The Kootenay Rockies Gran Fondo 2014 was an outstanding event!
Every base was expertly covered: The ‘tweak’ of the Fondo route, taking riders through Kimberley’s Platzl was fun, festive and we felt like cycling Super stars!
Hats off to the awesome aid stations run by Kimberley Rotary, Wasa Lions and the Western Financial Group.
Thank you to the registration crew, bike mechanics, highway crossing attendants, bike-check team, announcers, the-army-behind-the-scenes, and organizers extrordinaire. Every volunteer was helpful, encouraging and shone with enthusiastic smiles.
Kudos to Taylor Adams and every Sponsor supporting Sunday’s “Gran” ride.
This event supports local cyclists of every level, it showcases the picturesque Kootenay Rockies, provides a healthy, economic stimulant (to Cranbrook & Kimberley), and raises funds that further enrich our “Kootenay World.”
A huge THANK YOU Cranbrook Rotary Sunrise, you’ve created a first-class cycling event.
The Kootenay Rockies Gran FONDO ROCKS!
Cynthia Peacosh, Diane Manson, Mary Doris Shewan, Marie Kohlman, Shelley Mastaller, Tara Sykes
The second Gran Fondo was another great success. More people are entering this well-run event and the Sunrise Rotary Club’s attention to detail makes this a most enjoyable “participaction” event.
The additions to this year’s event included even better signage, more volunteers giving us route directions, and registration and continental breakfast at the St. Eugene Resort. It was a highlight of the day to ride through the Platzl giving us a cobblestone experience like the Tour de France complete with cheering fans.
Thank you to all the Rotarians, sponsors, and the many volunteers who make this incredible event possible. It was a fun day for all of us who participated and I look forward to going in it again next year.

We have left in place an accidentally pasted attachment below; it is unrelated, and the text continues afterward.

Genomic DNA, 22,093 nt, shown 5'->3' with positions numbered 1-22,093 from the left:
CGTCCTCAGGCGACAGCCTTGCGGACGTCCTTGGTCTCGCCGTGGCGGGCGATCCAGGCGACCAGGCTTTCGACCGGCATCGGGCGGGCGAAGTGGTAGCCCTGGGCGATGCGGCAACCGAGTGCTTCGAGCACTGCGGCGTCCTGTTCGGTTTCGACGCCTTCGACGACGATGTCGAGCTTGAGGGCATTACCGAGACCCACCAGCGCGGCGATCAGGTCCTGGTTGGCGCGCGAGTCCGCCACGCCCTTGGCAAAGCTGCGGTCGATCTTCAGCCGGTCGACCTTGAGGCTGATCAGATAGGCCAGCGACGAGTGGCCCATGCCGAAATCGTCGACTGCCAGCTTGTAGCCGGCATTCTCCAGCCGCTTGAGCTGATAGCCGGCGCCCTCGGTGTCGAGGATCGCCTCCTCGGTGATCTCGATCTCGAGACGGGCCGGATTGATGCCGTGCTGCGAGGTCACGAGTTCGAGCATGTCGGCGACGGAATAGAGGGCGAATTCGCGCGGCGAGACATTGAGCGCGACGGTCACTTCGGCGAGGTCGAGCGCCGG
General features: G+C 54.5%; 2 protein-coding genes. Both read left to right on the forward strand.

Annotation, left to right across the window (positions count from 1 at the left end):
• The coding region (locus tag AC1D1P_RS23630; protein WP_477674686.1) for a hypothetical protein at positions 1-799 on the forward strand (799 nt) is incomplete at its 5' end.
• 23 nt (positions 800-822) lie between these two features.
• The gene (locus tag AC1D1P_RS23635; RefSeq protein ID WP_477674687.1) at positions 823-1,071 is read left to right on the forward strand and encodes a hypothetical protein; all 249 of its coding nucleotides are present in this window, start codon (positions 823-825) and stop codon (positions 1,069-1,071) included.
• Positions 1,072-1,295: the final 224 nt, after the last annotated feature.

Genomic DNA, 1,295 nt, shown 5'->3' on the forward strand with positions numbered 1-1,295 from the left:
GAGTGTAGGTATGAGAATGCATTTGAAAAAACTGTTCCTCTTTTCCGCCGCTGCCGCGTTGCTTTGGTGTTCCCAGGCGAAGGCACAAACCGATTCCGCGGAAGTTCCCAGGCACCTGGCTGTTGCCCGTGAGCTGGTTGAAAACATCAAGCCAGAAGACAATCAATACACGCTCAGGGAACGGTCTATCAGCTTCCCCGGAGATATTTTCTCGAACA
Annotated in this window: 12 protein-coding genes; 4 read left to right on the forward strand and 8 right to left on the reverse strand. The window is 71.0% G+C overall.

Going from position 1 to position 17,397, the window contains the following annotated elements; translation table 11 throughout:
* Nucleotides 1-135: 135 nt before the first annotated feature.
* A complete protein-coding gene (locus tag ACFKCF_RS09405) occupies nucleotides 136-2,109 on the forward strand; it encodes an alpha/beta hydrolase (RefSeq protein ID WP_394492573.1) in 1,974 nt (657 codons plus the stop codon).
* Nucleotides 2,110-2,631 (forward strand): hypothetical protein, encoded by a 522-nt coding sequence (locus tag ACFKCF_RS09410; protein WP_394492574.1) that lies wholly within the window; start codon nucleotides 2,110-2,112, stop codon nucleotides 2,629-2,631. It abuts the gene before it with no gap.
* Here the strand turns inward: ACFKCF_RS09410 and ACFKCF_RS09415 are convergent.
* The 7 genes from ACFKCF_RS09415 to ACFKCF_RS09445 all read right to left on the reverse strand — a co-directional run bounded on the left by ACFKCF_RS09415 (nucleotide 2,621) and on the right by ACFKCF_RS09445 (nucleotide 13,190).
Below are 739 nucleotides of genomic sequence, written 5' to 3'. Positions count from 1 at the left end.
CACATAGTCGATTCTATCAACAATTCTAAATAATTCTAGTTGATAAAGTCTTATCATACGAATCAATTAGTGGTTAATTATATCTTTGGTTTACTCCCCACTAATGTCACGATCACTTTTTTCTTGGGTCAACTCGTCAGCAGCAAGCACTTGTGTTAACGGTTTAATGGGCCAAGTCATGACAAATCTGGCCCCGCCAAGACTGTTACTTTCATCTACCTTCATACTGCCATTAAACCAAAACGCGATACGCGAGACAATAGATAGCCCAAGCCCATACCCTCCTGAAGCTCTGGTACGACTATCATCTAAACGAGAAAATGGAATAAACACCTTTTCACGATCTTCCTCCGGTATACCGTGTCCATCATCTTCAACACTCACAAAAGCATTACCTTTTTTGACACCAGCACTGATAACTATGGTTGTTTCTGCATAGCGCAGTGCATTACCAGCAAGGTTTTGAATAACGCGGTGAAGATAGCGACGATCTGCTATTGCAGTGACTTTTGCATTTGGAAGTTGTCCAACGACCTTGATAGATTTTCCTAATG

There are very few times that Norm Macdonald and I agree on things but I have found a few exceptions. As a former teacher myself I believe in a strong public education system. I respect and value our teachers and applaud them for hard they work and the value they bring to the lives of our children. I believe that teachers deserve an affordable raise and that our children deserve all that can possibly be given in terms of class size and composition.
That said, I find it extremely disappointing that Mr. Macdonald has taken an opportunity to politicize this serious provincial situation by trying to have us believe that there is a “right side and a wrong side,” that the Premier supports private over public schools and that she is “100 per cent to blame.” These statements are simply irresponsible, inaccurate and misguiding with the expressed intent of inspiring nothing more than emotional responses from people who deserve far better.
Mr. Macdonald neglects to acknowledge that negotiation never labels a right or a wrong side nor will the process ever assign blame to a single person. Mediated negotiation recognizes opposing sides and the differing opinion held and promotes collaboration as both sides work toward a mutually agreeable settlement.
His blame game neglects to mention that the BC Teachers Federation (BCTF) continues to struggle with the concept of concession which is a key element of any bargaining process or that it is puzzling why the BCTF have rejected the government’s offer to reopen schools while mediation continues.
Disturbingly, Mr. Macdonald chose not to reference the fact that the BCTF actually refused to let teachers vote on suspending the strike during continued mediation or equally puzzling why the BCTF seems to want to force government to legislate teachers back to work knowing that this will result in the same dysfunctional relationship that has been the BC experience for the past 30 years.
Mr. Macdonald does not understand that the BCTF refusal to set aside educational issues that are currently before the courts and cannot be negotiated at this time, are keeping kids out of classrooms. Further he neglects to acknowledge that the BCTF wants to go back to the old ridged ratios and formulas that in the past defined class size and composition knowing full well that no other province in Canada manages its classrooms this way. Why? They are inefficient, ineffective and highly discriminatory towards students with special needs.
Blame is a waste of time and takes the focus off what is most important; getting kids back into classrooms.
Doug Clovechok/Fairmont Hot Springs